(Corrects by substituting 7th paragraph quote. The original was a summary of the question posed to the FHFA and was used in error.)
WASHINGTON, Jan 23 (Reuters) - The regulator for Fannie Mae and Freddie Mac told lawmakers that forcing the two mortgage firms to write down loan principal would require more than $100 billion in fresh taxpayer funds.
In a letter sent on Friday to the Republican and Democratic leaders of a U.S. House of Representatives government oversight panel, the Federal Housing Finance Agency explained why it has long opposed principal reductions for borrowers who owe more than their homes are worth.
It said it had determined that such reductions would be more costly for the two firms than allowing those troubled borrowers to default.
The regulator has been under pressure from Democrats to permit the write-down of principal by the two government-controlled mortgage finance providers as a way to help some of the millions of U.S. homeowners who are "underwater."
Representative Elijah Cummings of Maryland, the top Democrat on the Oversight and Government Reform Committee, has pushed the housing regulator to explain its thinking in deciding not to offer principal reductions.
FHFA, however, has maintained widespread principal foregiveness would undercut the finances of Fannie and Freddie, which have already received about $169 billion in taxpayer aid. Republicans have supported FHFA's decision.
"FHFA has a statutory responsibility as conservator to preserve and conserve the assets and property of the regulated entities," FHFA's acting director, Edward DeMarco, wrote in the letter to lawmakers dated Jan. 20.
The Obama administration wants to secure widespread principle reductions in a legal settlement between the government and some of the biggest mortgage servicers that is aimed at cleaning up alleged foreclosure abuses.
About 22 percent of U.S. homes have negative equity totaling about $750 billion, according to CoreLogic.
"Given that any money spent on this endeavor would ultimately come from taxpayers and given that our analysis does not indicate a preservation of assets for Fannie Mae and Freddie Mac substantial enough to offset costs, an expenditure of this nature at this time would, in my judgment, require congressional action," DeMarco said in the letter.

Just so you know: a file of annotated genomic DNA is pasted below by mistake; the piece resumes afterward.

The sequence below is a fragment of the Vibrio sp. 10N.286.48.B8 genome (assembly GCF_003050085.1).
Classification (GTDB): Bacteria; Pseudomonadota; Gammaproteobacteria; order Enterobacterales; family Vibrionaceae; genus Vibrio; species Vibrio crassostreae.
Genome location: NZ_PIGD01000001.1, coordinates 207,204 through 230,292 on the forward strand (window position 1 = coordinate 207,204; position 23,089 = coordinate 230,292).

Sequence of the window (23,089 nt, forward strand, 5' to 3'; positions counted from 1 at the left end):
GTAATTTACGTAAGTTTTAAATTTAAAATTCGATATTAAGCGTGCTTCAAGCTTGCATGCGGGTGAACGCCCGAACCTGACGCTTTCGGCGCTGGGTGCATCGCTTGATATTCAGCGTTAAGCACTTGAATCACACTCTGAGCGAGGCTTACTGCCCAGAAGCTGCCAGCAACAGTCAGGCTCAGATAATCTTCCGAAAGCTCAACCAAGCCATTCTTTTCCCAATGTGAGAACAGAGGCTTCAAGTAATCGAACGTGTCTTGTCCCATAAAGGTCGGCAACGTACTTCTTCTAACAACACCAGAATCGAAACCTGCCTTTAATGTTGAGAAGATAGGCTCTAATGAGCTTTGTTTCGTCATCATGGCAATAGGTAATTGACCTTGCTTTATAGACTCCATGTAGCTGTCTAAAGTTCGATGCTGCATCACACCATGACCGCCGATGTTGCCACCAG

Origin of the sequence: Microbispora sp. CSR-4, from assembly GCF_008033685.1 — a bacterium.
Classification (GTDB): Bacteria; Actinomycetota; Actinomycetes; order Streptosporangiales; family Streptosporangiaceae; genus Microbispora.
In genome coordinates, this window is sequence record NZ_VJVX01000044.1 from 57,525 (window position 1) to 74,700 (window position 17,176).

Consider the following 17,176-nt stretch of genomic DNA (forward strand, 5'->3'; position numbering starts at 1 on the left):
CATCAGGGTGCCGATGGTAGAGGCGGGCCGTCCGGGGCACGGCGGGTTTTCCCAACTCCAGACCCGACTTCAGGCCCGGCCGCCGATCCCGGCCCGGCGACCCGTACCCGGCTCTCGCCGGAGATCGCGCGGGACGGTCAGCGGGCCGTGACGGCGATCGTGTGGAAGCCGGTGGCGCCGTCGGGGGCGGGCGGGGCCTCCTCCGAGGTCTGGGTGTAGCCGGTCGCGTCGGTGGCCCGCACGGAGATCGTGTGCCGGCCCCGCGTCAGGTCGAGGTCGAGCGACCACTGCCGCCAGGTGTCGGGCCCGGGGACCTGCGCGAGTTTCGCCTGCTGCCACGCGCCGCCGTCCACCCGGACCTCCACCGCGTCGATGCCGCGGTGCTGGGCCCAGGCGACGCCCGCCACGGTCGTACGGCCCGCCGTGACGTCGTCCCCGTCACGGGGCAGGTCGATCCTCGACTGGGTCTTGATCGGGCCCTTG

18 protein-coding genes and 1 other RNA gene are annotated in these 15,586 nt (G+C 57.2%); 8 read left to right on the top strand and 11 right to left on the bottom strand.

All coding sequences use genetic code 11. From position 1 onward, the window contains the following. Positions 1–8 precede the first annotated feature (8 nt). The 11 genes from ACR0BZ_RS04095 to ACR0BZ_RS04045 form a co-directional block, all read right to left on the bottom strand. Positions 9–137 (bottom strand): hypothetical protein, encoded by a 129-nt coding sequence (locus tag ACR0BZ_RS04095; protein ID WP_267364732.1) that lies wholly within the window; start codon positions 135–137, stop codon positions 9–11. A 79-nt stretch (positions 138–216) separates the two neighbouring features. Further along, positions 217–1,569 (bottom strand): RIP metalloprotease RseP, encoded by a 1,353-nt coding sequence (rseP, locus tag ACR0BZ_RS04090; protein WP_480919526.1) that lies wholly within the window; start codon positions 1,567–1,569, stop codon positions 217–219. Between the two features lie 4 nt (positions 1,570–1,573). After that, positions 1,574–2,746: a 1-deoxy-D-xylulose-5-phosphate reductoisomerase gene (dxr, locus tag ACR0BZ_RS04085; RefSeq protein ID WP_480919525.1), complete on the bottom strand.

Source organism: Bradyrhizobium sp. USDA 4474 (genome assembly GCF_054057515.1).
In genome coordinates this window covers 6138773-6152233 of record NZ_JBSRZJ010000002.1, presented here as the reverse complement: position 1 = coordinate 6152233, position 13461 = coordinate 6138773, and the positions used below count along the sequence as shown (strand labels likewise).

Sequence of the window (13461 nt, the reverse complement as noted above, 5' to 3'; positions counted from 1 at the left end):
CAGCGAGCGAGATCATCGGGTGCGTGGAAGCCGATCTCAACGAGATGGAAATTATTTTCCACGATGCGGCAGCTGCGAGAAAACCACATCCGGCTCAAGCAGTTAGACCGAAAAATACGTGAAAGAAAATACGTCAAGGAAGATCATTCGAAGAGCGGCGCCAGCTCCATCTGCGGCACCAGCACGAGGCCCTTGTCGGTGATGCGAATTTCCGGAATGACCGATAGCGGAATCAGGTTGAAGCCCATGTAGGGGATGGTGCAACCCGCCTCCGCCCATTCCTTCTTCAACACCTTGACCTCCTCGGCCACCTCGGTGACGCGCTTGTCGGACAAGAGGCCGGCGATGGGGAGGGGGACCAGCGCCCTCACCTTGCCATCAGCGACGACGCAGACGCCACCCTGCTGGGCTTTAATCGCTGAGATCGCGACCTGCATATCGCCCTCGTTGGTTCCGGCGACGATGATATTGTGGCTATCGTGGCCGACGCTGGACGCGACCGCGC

Fannie Mae and Freddie Mac were taken over by the government in 2008 as mortgage losses mounted. Millions of soured loans issued during the housing bubble remain on their books and delinquencies on those loans continue to rise.
Fannie Mae and Freddie Mac own or guarantee roughly half of all outstanding mortgages in the United States. Out of the approximate 30 million mortgages guaranteed by the two firms, close to 3 million of those loans were held by underwater borrowers as of last summer, according to analysis provided in the letter.
Another barrier to principal writedowns, aside from pushing losses at the two firms even further, DeMarco said, was the costs associated with new technology and training to servicers that would be needed to launch a program that offers principal forgiveness.
FHFA told lawmakers that forbearance, which allows the borrower to reduce or suspend payments on a loan for a specific amount of time, is a less costly option. Principal forbearance limits accounting losses and allows Fannie and Freddie to recoup the principal at some later point, according to the letter.
The housing regulator also assured lawmakers that FHFA remains committed to helping borrowers to stay in their homes and will continue to work on such principal forbearance plans and government initiatives to modify or refinance loans.
The Federal Reserve, in a white paper to Congress earlier this month, said writedowns "had the potential to decrease the probability of default" and "improve migration between labor markets."
However, the Fed stopped short of endorsing such an initiative and noted concern that writing down loan balances would create a moral hazard - the concept that rescue efforts breed further behavior that exacerbates the existing problem - and could prompt other borrowers to stop making timely loan payments. (Reporting By Margaret Chadbourn)